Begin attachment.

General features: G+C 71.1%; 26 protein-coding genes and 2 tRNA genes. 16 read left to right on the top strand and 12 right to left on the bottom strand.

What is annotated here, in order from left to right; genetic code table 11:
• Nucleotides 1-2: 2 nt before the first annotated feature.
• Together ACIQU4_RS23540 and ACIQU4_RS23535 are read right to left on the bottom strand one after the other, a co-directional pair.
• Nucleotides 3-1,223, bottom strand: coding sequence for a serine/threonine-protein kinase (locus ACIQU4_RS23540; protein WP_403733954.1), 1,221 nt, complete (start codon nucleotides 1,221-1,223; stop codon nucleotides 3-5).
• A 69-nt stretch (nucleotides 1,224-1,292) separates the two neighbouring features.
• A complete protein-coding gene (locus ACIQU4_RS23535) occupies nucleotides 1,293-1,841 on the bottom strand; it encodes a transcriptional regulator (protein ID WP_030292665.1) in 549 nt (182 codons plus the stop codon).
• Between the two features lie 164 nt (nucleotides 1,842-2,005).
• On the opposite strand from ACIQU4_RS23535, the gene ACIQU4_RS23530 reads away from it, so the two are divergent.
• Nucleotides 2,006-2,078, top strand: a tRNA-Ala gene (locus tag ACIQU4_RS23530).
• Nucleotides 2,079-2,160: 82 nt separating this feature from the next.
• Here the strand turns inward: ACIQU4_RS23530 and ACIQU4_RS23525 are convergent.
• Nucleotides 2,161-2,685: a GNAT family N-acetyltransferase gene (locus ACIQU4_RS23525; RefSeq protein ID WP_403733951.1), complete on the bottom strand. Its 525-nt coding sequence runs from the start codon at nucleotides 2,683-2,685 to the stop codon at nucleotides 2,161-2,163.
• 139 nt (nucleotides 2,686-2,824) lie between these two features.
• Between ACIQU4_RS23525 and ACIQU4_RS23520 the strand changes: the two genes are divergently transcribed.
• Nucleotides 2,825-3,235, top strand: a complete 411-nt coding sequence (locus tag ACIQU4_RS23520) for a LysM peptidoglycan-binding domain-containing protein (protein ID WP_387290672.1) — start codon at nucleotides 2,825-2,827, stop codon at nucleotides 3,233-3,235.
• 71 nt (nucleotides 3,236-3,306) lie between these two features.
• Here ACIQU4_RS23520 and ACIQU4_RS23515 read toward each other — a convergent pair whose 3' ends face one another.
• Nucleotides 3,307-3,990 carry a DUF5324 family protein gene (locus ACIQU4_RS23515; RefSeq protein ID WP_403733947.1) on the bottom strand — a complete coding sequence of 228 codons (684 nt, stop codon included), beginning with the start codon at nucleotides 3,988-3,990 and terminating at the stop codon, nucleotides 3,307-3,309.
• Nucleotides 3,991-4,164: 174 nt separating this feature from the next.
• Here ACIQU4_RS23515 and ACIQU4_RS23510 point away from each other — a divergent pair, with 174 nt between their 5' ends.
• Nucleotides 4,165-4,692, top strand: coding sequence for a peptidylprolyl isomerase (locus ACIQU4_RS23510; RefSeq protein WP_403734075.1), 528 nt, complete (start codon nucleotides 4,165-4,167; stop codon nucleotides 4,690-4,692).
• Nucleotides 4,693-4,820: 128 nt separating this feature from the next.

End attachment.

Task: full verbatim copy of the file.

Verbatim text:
General features: G+C 71.1%; 26 protein-coding genes and 2 tRNA genes. 16 read left to right on the top strand and 12 right to left on the bottom strand.

What is annotated here, in order from left to right; genetic code table 11:
• Nucleotides 1-2: 2 nt before the first annotated feature.
• Together ACIQU4_RS23540 and ACIQU4_RS23535 are read right to left on the bottom strand one after the other, a co-directional pair.
• Nucleotides 3-1,223, bottom strand: coding sequence for a serine/threonine-protein kinase (locus ACIQU4_RS23540; protein WP_403733954.1), 1,221 nt, complete (start codon nucleotides 1,221-1,223; stop codon nucleotides 3-5).
• A 69-nt stretch (nucleotides 1,224-1,292) separates the two neighbouring features.
• A complete protein-coding gene (locus ACIQU4_RS23535) occupies nucleotides 1,293-1,841 on the bottom strand; it encodes a transcriptional regulator (protein ID WP_030292665.1) in 549 nt (182 codons plus the stop codon).
• Between the two features lie 164 nt (nucleotides 1,842-2,005).
• On the opposite strand from ACIQU4_RS23535, the gene ACIQU4_RS23530 reads away from it, so the two are divergent.
• Nucleotides 2,006-2,078, top strand: a tRNA-Ala gene (locus tag ACIQU4_RS23530).
• Nucleotides 2,079-2,160: 82 nt separating this feature from the next.
• Here the strand turns inward: ACIQU4_RS23530 and ACIQU4_RS23525 are convergent.
• Nucleotides 2,161-2,685: a GNAT family N-acetyltransferase gene (locus ACIQU4_RS23525; RefSeq protein ID WP_403733951.1), complete on the bottom strand. Its 525-nt coding sequence runs from the start codon at nucleotides 2,683-2,685 to the stop codon at nucleotides 2,161-2,163.
• 139 nt (nucleotides 2,686-2,824) lie between these two features.
• Between ACIQU4_RS23525 and ACIQU4_RS23520 the strand changes: the two genes are divergently transcribed.
• Nucleotides 2,825-3,235, top strand: a complete 411-nt coding sequence (locus tag ACIQU4_RS23520) for a LysM peptidoglycan-binding domain-containing protein (protein ID WP_387290672.1) — start codon at nucleotides 2,825-2,827, stop codon at nucleotides 3,233-3,235.
• 71 nt (nucleotides 3,236-3,306) lie between these two features.
• Here ACIQU4_RS23520 and ACIQU4_RS23515 read toward each other — a convergent pair whose 3' ends face one another.
• Nucleotides 3,307-3,990 carry a DUF5324 family protein gene (locus ACIQU4_RS23515; RefSeq protein ID WP_403733947.1) on the bottom strand — a complete coding sequence of 228 codons (684 nt, stop codon included), beginning with the start codon at nucleotides 3,988-3,990 and terminating at the stop codon, nucleotides 3,307-3,309.
• Nucleotides 3,991-4,164: 174 nt separating this feature from the next.
• Here ACIQU4_RS23515 and ACIQU4_RS23510 point away from each other — a divergent pair, with 174 nt between their 5' ends.
• Nucleotides 4,165-4,692, top strand: coding sequence for a peptidylprolyl isomerase (locus ACIQU4_RS23510; RefSeq protein WP_403734075.1), 528 nt, complete (start codon nucleotides 4,165-4,167; stop codon nucleotides 4,690-4,692).
• Nucleotides 4,693-4,820: 128 nt separating this feature from the next.